It marched against President Nicolas Sarkozy's investment centered
"stimulus" plan. Private sector workers backed this vast mobilization of
public workers. A second general strike was called for March 19.
During the February finance meeting of the "Group of Seven" industrial
nations, tens of thousands of unionists and unemployed workers marched
through Rome objecting to Italy's handling of the economy. It was part of a
nationwide strike by Italy's largest union.
Germany has the strongest economy in Europe. But tens of thousands of
autoworkers for Opel, owned by GM, demonstrated against threatened cutbacks
that are part of Europe-wide layoffs. Public sector workers staged wildcat
strikes over a long-standing wage dispute. And railway workers carried out
scattered work stoppages for higher wages and better working hours,
promising more strikes.
Labor's upsurge is very much from the grassroots.
Although the fight-back started in Europe, where workers had previously been
somewhat insulated from the harshest effects of corporate globalization,
revolt is spreading worldwide in poorer countries. Angry labor is on the
move in Mexico, China, Russia, and Turkey.
The Caribbean island of Guadeloupe went on a general strike for 44 days and
neighboring Martinique for a month against low wages, the high cost of
living, and a deliberate policy of underdevelopment for these provinces,
theoretically part of France. The strikes won wage increases, price cuts, a
moratorium on foreclosures, evictions and utility cutoffs, and jobs for
Youth in the forefront. Young people are among the hardest hit. High
unemployment among the young is an international epidemic. Skyrocketing
college student fees threaten education, which in many countries has been
free or inexpensive for decades.
December's youth riots in Greece aroused sympathy demonstrations in Spain,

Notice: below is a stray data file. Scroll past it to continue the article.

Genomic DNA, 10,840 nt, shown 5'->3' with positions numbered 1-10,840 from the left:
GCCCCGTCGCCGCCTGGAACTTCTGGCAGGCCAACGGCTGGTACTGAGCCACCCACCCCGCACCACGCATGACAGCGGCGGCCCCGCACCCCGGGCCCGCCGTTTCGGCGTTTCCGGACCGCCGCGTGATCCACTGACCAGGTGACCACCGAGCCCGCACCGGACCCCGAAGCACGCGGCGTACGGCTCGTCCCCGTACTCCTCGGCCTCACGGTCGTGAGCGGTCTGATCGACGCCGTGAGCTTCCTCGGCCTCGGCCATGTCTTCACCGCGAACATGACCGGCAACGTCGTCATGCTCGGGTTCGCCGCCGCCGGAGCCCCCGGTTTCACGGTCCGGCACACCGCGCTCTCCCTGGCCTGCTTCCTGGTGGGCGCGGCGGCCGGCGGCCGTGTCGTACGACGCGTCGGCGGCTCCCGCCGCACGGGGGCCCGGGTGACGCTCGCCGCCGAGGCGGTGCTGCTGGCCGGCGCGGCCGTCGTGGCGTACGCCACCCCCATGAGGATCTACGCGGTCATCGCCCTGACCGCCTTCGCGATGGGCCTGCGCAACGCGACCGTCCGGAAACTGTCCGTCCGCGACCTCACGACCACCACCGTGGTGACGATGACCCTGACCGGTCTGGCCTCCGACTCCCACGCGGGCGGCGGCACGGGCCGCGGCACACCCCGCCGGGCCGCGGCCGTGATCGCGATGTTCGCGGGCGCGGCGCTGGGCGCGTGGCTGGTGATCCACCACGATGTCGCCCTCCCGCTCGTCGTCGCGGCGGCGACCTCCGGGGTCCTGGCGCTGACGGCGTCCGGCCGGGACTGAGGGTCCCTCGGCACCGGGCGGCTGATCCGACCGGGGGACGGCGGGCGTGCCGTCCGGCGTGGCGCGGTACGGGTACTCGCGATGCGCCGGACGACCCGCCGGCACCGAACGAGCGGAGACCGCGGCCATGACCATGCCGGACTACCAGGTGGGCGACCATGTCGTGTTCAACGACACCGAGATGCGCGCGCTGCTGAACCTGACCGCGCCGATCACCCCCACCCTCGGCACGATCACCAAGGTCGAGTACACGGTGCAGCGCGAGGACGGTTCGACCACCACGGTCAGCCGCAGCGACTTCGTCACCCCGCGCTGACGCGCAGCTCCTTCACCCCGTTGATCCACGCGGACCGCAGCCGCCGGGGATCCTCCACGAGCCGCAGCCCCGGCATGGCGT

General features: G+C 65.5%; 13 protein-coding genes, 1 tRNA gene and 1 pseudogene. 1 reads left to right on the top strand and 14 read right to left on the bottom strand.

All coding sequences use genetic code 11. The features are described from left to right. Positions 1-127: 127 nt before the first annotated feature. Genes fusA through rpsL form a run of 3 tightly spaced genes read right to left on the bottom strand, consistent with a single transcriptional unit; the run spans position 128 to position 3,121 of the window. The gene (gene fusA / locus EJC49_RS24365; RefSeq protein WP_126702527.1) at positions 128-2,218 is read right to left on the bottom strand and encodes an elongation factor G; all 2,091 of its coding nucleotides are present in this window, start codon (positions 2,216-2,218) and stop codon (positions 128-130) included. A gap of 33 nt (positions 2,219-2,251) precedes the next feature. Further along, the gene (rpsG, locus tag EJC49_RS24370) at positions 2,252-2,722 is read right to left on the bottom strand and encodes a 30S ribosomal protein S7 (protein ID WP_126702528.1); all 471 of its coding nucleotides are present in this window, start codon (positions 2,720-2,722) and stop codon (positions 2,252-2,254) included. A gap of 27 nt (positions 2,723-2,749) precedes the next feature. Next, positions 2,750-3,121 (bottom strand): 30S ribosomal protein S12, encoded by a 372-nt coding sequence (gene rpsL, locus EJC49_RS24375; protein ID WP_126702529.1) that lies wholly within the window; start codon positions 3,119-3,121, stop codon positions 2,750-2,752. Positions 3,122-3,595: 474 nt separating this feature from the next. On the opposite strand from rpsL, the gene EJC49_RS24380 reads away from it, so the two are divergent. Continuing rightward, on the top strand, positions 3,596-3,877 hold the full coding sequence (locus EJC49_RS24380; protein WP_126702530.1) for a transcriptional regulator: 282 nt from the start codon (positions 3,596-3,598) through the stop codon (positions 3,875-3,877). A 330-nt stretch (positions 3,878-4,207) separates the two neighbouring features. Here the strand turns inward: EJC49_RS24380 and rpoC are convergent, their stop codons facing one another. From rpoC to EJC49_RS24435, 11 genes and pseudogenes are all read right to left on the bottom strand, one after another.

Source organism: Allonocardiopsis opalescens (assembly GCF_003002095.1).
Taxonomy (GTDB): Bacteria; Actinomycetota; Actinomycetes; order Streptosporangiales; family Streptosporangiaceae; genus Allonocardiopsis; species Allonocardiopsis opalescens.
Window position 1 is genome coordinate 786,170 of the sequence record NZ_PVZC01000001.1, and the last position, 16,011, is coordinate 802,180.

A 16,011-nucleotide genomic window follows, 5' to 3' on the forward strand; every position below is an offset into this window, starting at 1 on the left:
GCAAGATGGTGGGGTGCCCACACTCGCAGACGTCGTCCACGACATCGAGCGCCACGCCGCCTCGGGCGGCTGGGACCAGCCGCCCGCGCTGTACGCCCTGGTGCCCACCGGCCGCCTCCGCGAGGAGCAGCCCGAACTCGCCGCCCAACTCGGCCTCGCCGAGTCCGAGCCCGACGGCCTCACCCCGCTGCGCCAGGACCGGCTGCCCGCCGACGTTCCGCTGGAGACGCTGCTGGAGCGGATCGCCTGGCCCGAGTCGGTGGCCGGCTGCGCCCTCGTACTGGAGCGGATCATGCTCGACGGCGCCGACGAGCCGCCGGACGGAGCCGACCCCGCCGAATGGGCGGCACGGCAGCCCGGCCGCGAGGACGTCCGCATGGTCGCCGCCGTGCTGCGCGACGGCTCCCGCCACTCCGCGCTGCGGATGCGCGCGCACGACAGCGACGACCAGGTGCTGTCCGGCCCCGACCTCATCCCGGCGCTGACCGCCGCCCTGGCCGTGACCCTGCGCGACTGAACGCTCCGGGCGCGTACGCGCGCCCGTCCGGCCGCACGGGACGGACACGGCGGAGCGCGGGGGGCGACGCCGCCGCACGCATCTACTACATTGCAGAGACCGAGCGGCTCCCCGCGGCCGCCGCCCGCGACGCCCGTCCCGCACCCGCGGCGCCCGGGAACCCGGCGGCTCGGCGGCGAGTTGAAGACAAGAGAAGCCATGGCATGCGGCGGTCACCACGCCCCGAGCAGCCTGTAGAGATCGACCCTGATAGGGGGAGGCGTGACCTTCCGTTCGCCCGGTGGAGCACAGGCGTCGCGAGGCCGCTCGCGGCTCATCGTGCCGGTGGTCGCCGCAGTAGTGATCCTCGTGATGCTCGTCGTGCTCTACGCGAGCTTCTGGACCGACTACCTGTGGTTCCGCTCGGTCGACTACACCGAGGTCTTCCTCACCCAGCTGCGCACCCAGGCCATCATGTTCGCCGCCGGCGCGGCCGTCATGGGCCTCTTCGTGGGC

Italy, France, Germany, Britain, and the Ukraine. January saw Britain-wide
building occupations at more than 20 universities, described as the biggest
sit-ins since the historic year of 1968. Students denounced Israel's war
against Gaza and called for divestment from the arms trade. Later, demands
broadened to abolishing the recently-imposed tuition fees.
The rise in militancy shows great potential for the labor movement, if older
and young workers join forces.
Women are severely affected by swelling poverty and unemployment.
Intensified domestic violence has become an added threat. They and their
children most need the social services that are being cut everywhere, and
they make up the bulk of the workforces that provide these services.
Yet, though active everywhere in Europe's eruptions, women's demands and
organizing efforts are rarely covered in the media.
Immigrants under attack. The use of imported labor has exploded
internationally, propelled by corporate globalization and free trade
policies. Desperate workers are forced out of the poorest countries to look
for work, often becoming an underpaid army of refugees in richer countries
where big business cynically abuses them to drive down wages.
Under the pressure of today's economic disaster, these workers are
especially vulnerable to scapegoating - a classic divide-and-conquer tactic
of bosses and governments.
For example, hundreds of British energy workers, including sympathy
strikers, went on wildcat strikes in February. They were fired up over an
oil refinery decision to hire 400 Italian and Portuguese laborers at a time
when local joblessness is skyrocketing.
The strikers angrily denied that their actions were xenophobic, saying that
they were fighting against sub-contractors, not workers. Nevertheless,
militant and radical unionists must take the lead in defending immigrants,
or the whole class will be fatally weakened.
Time to turn left! Up to now, social rage has been mostly directed against
government leaders rather than the system itself. But as disaster
intensifies and the ruling class continues to feast while the people go
hungry, workers are bound to draw broader conclusions. Capitalism is
bankrupt, unable and unwilling to provide for the needs of all. When that
awareness spreads, the Left needs to be ready to provide the know-how for
building the socialist alternative.
In Solidarity With All Living Creatures